- Well-known popular bloggers Nguyen Van Hai, known as Dieu Cay, “Justice and Truth” blogger Ta Phong Tan, and Phan Thanh Hai, known as AnhBaSaiGon, were tried in September for “conducting propaganda” against the state. They were sentenced to 12, 10 and four years' imprisonment respectively, with three to five years' house arrest on release. The trial lasted only a few hours, and their families were harassed and detained to prevent them from attending. Their trial was postponed three times, the last time because the mother of Ta Phong Tan died after setting herself on fire outside government offices in protest at her daughter's treatment. Phan Thanh Hai's sentence was reduced by one year on appeal in December.
- Environmental activist and blogger Dinh Dang Dinh, was sentenced to six years' imprisonment in August after a three-hour trial. He was charged with “conducting propaganda” against the state for initiating a petition against bauxite mining in the Central Highlands. His wife reported that he was in poor health and had been beaten by prison officers.
Ethnic and religious minorities
Ethnic and religious minority groups perceived to oppose the government remained at risk of harassment, arrest and imprisonment. Those targeted included ethnic groups worshipping at unauthorized churches and others involved in protests over land confiscation by the authorities. A group of 14 Catholic bloggers and social activists arrested between July and December 2011 in Nghe An province remained in pre-trial detention.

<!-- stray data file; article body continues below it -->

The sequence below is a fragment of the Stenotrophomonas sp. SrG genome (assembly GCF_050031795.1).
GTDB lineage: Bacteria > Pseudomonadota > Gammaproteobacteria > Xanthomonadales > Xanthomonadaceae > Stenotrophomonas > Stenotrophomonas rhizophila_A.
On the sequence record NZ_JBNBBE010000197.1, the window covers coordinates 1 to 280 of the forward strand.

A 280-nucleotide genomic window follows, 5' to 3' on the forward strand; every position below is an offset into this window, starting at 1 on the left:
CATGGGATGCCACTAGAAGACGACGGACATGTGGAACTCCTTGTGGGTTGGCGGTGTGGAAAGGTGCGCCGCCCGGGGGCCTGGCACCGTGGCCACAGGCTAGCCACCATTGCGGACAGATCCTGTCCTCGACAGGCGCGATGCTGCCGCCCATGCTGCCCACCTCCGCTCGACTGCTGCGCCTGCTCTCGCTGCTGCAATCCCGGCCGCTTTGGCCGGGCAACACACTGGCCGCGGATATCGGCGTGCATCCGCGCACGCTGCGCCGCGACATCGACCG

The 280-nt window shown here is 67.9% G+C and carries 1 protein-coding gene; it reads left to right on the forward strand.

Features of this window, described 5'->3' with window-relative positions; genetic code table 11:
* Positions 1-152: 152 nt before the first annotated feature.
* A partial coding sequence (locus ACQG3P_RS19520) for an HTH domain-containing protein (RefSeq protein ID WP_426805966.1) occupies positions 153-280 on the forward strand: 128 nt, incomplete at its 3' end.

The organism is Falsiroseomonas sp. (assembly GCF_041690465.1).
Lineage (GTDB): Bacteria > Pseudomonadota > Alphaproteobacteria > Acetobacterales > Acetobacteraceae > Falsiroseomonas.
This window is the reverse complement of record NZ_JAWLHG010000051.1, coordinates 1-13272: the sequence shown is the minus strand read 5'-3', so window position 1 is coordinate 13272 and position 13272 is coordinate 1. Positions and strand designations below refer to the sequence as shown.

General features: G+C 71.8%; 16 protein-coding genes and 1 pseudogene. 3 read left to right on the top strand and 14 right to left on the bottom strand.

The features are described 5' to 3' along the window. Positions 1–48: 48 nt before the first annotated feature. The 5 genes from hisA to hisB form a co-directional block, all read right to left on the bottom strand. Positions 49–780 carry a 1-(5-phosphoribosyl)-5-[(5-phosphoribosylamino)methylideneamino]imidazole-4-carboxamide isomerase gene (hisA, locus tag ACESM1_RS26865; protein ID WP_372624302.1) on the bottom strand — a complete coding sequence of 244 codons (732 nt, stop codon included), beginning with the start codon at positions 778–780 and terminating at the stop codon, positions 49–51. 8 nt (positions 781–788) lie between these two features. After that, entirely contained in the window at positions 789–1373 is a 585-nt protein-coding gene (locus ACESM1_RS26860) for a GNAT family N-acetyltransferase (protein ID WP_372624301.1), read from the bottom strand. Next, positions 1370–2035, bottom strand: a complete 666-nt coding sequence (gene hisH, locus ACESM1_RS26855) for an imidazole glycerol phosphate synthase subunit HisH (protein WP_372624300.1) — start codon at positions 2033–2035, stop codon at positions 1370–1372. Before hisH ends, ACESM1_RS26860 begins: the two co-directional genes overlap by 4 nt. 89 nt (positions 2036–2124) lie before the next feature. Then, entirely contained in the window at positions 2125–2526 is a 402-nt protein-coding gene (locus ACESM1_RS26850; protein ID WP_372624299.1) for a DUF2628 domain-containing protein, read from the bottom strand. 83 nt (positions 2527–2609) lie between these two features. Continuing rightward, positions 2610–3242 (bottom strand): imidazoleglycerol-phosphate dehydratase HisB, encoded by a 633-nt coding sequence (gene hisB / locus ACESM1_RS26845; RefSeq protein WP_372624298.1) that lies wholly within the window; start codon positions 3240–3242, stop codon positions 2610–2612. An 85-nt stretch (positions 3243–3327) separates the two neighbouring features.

- In March, Nguyen Cong Chinh, a Mennonite pastor, was sentenced to 11 years' imprisonment for “undermining the national unity policy”. He was accused of “inciting” ethnic minorities. He spoke out about harassment by local authorities and restrictions on religious freedom in the Central Highlands. In October, his wife claimed that she had not been allowed to visit him since his arrest in April 2011.
- Twelve ethnic Hmong accused of involvement in major unrest in north-west Viet Nam in May 2011, were tried and sentenced to between two and seven years' imprisonment in March and December for “disrupting security” and aiming to “overthrow the government”. No clear account of events was given and the authorities prevented access to the alleged area of unrest.
- The Supreme Patriarch of the banned Unified Buddhist Church of Viet Nam, Thich Quang Do, aged 85, remained under house arrest. In July, he called for peaceful demonstrations against China's actions in the East Sea. Police surrounded the banned monasteries to prevent members from participating.
- Three Catholic Youth members were tried in September and sentenced to between 30 and 42 months in prison for “conducting propaganda” against the state. They had participated in anti-China protests, and signed petitions against the trial of prominent dissident Cu Huy Ha Vu.
In November, an official stated that 508 prisoners were on death row, with around 100 ready to be executed. A delay in implementation of the use of lethal injection, due to an EU ban on export of the required drugs, resulted in no executions being carried out since July 2011. More than 86 people were sentenced to death, including two men for embezzlement.